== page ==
The Central Valley Flood Protection Board is happy to announce its newest Board member, Mary Jane Griego, has been appointed today by Governor Newsom. Griego has been senior district representative in the Office of Congressman John Garamendi and a member of the Board of Directors of the Olivehurst Public Utility District since 2017. She has been owner of Duke’s Diner since 2012. Griego was a member of the Yuba County Board of Supervisors from 2001 to 2017. Welcome, Mary Jane!
U.S. Army Corps of Engineers (USACE) is hosting a webinar on Wednesday July 8, 2020 from 2:00 pm – 3:30 pm, to discuss the Draft Levee Safety Engineer Circular (EC) 1165-2-218. Public comments on the draft EC have been extended until July 27, 2020.
We encourage all flood control agencies to participate on this webinar -see details below on how you can participate.
Information on the Levee Safety Program can be found here: https://www.usace.army.mil/Missions/Civil-Works/Levee-Safety-Program/
To join the webinar, please see the flyer below.
USACE EC Webinar Info
From USA Today – Some federal flood maps haven’t been updated in years. This new, nationwide flood risk tool includes projections to 2050. A new, nationwide flood modeling tool released Monday paints a picture of the U.S. as a country woefully underprepared for damaging floods, now and in the future. The federal government’s best efforts to predict where flooding will strike have underestimated the risk to nearly 6 million homes and commercial properties primarily in the nation’s interior, leaving them unprepared for potential devastation, the analysis shows. (more).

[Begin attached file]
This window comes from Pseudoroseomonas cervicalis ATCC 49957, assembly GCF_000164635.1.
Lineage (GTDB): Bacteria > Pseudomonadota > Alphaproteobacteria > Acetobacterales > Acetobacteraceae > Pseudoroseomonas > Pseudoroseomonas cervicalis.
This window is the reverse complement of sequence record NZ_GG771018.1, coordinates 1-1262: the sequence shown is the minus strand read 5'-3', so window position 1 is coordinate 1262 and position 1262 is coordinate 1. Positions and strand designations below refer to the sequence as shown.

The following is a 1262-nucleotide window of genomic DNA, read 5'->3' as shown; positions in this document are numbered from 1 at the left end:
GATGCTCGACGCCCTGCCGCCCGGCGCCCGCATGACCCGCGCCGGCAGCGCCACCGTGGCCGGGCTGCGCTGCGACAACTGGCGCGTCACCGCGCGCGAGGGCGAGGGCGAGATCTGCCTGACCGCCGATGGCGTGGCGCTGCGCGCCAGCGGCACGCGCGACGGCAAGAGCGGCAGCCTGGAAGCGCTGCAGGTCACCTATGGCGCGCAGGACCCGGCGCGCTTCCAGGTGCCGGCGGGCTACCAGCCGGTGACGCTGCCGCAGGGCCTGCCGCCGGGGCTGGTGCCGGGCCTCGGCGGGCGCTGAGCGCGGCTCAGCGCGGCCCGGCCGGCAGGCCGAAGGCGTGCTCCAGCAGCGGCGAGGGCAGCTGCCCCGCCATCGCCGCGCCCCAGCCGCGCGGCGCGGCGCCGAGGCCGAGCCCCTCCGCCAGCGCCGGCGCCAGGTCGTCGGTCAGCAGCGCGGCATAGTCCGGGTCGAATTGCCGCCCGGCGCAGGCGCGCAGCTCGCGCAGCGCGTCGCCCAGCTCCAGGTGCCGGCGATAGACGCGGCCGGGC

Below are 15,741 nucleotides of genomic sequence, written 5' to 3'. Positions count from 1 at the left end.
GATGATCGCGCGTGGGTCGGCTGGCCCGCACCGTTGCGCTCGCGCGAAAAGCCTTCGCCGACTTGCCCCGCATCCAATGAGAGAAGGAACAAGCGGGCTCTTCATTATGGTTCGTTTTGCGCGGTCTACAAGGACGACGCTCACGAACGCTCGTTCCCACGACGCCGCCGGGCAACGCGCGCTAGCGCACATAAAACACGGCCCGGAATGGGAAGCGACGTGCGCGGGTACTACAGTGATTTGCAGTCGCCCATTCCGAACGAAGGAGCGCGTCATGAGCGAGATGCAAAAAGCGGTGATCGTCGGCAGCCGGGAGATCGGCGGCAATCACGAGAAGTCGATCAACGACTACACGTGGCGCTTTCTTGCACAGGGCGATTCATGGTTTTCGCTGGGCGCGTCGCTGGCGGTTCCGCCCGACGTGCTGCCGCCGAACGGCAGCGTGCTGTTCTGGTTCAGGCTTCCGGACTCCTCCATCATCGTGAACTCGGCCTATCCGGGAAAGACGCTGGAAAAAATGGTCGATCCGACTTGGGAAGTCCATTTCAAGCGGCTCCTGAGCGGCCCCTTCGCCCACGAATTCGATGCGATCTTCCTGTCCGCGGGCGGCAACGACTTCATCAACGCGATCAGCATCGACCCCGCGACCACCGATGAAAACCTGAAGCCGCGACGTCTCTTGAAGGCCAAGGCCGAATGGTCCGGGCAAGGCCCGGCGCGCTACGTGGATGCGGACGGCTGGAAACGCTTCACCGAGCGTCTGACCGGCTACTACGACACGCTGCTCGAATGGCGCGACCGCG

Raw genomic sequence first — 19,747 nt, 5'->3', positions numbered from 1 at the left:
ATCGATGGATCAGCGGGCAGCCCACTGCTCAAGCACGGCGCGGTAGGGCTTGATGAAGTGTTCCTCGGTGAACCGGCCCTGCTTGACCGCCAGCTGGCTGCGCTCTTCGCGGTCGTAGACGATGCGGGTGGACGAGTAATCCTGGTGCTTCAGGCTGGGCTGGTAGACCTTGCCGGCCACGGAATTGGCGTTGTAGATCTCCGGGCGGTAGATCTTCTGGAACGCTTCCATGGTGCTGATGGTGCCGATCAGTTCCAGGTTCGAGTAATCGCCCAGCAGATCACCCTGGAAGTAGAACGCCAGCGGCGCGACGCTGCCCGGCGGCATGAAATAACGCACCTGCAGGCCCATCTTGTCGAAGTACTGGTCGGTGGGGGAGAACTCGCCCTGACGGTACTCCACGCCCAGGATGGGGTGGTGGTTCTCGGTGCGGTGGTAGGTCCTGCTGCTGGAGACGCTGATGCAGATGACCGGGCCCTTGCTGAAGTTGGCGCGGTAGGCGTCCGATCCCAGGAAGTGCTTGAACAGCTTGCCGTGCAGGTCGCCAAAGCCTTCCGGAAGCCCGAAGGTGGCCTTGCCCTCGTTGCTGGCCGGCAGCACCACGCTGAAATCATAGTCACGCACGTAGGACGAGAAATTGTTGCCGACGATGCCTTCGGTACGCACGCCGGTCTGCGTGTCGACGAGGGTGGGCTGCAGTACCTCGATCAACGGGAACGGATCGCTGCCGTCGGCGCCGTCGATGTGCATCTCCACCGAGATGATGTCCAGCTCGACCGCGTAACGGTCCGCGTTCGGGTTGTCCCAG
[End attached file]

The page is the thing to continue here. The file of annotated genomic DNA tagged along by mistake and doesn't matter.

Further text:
From The Department of Water Resources – California has the most variable weather conditions in the United States, often varying between extremes such as drought and flood. Our ability to forecast variable weather conditions well in advance is a driving factor in how water managers maximize the benefits and minimize the hazards of each storm. Precipitation variability in California is due to our Mediterranean climate, characterized by long, dry summers and mild, rainy winters. Typically, we rely on five to seven significant storms for the bulk of our annual precipitation. (more)
From The Sacramento BEE – Glimpsing a silver lining in the coronavirus cloud, Sacramento leaders on Monday handed their Congressional representatives an $11 billion list of ready-to-build infrastructure projects for potential federal funding that would help modernize the region and add thousands of jobs for residents hit by the coronavirus pandemic. The Trump administration and Congress have indicated they may be willing to make good on long-stalled promises to inject trillions of dollars nationally into building roads, rails, water treatment, flood control, improved emergency preparedness, affordable housing and high-speed internet, among other infrastructure. (more).
2022 Central Valley Flood Protection Plan Update
DWR staff will provide an overview of flood risk analyses associated with the CVFPP and proposed update of the flood risk analyses for the 2022 CVFPP Update. (Mary Jimenez, Acting Chief, Systemwide Multi-Benefit Initiatives Branch, Department of Water Resources; Steve Cowdin, Department of Water Resources)
Small Community Flood Risk Reduction Program